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gsxrpilot

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gsxrpilot last won the day on October 23

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About gsxrpilot

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  • Gender
    Male
  • Location
    : Denver, CO
  • Reg #
    N252AD
  • Model
    M20K 252 TSE

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  1. I had a very similar situation with 252AD but not during a pre-buy. The A&P looking at the plane found corrosion, said it was on the spar and said the plane was grounded and needed a new wing. I went to the shop, and flew the plane home and to another shop for a second opinion. I had to close up the wing panels, and install the left seat myself. But as it turned out it wasn't spar corrosion, it was on the spar cap, and it wasn't nearly as bad as was suggested. The fix was not a new wing but a little cleaning and a very small doubler. So at least here in the US under FAA rules, I was
  2. Sedona is the only place I've ever had to go around in 252AD. Sight picture, winds, a restaurant patio full of spectators, or just a shitty day on my part, it was all wrong and so I went around and landed on the second try.
  3. The airport where I learned to fly has made everything since then seem easy. 5TX0 is 2600x35 feet. It slopes downhill from 17 to 35. 17 is typically the runway in use both take off (easy) and landing (not easy). The numbers on 17 sit on top of a bluff so coming up a few feet short would be fatal. But try being just a tad bit long and the runway keeps dropping away from you all the way to the end. I once went around three times trying to land on 17 after a particularly grueling IFR lesson. When I told the CFII that he'd probably have to take this landing as I was whipped, he responded that
  4. Airworthiness is rarely definitive or black and white. There have been many discussions about how any IA or FSDO could probably find cause to ground any airplane on the ramp, given a close enough look. Of course it seems like every guy walking across the ramp thinks himself to be the expert on airworthiness. But much like the Constitution or the Bible, there are as many interpretations as there are people to give them. If the airplane has a current annual in the log book, then it's up to me, the PIC to determine if the plane is airworthy or not. No shop is going to ground my airplane as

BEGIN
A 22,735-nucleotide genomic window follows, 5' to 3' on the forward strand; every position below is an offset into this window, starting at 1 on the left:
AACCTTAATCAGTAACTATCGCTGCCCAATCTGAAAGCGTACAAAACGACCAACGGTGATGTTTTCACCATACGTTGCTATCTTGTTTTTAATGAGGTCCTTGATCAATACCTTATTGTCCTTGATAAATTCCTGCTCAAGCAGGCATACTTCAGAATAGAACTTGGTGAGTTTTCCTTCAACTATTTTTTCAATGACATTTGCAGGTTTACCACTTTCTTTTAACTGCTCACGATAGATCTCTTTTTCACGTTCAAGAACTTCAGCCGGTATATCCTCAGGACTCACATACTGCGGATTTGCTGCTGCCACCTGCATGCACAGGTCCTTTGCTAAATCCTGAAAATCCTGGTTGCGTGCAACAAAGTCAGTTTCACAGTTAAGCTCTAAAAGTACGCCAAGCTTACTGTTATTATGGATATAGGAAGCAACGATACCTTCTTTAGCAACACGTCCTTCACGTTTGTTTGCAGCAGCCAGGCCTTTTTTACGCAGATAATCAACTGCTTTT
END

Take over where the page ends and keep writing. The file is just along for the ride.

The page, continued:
5. Thanks, it's definitely difficult knowing that I'm completely without an airplane at the moment. But I'm enjoying learning to fly tailwheels and possibly some other things as well. I'm also studying for the FOI exam. As of this morning, there is an RV-3 parked in my hangar. It's not mine, but the owner, an AirForce B52 driver, said if I could get checked out in another RV taildragger, he'd let me fly it. So there's another flying project to work towards. I'm also trying to find someone with a big wheel bush plane, like a 180/185 who'd like to share a hangar and swap flight ti
  6. I have a detailed log of every flight I've ever made in N252AD. And when the time comes to sell, I'll just send the SavvyAnalysis link to the buyer and they can have access to all the log data.
  7. Laura at SWTA is particularly good at deciphering these types of handwritten cursive log entries. That's just one reason to send logs to her for inspection prior to a pre-buy. It's the best $250 you'll spend. And then if SWTA is doing your maintenance, you can expect to have very well organized and legible logs going forward. I just did my Commercial check ride and the DPE warned me that he would spend time going through the log books for the airplane prior to the Oral portion of the test. He said they were the best organized, easiest to read logs he'd ever seen. The AD list was separate
  8. So while my Mooney is in the shop, I'm doing something I've always wanted to do... get a tailwheel endorsement. I've always said, the sexy airplanes are all retracts or tailwheels. And I've always been just a little bit embarrassed that I can't fly a taildragger. So I'm addressing that issue and putting it behind me. This is just pattern work so not all that interesting. But I'm having a great time learning to fly all over again. (Actually the flying is the easy part, being on the ground is the issue.)
  9. I've been known to make a low pass or two. As long as I'm not causing any issues in the pattern, quiet little airport, no tower... Why not?
  10. It will self trim and should fly hands off when done properly. I could even fly my hang gliders hands off. Just like an airplane, put it where you want it to go and trim should keep it there, even in a turn.
  11. Michael Craig is a kid who loves aviation and has started selling a product to help fund his passion. Tailmakers3D is a 3D print silhouette of your airplane with your tail number on it. Put this up on your fridge, wall, window, hangar, etc. www.tailmakers3d.com You know you want one.
  12. I've been up in trikes a few times and hold a Hang 3 USHPA rating as well. I agree that going back and forth between weight shift control and the Mooney with yoke and rudder control becomes second nature in about 3 minutes the first time. You just think you're connected directly to the airflow in your Mooney. In a weight shift aircraft, it's so closely connected that it's just second nature.
  13. It would have moved the weight to the tail rather than on the engine. Otherwise, it's probably a wash.
  14. You have Western Skyways overhaul on your list of options. There is nothing Western Skyways can do that Jewell can't. The difference will be 50% of the cost or less.
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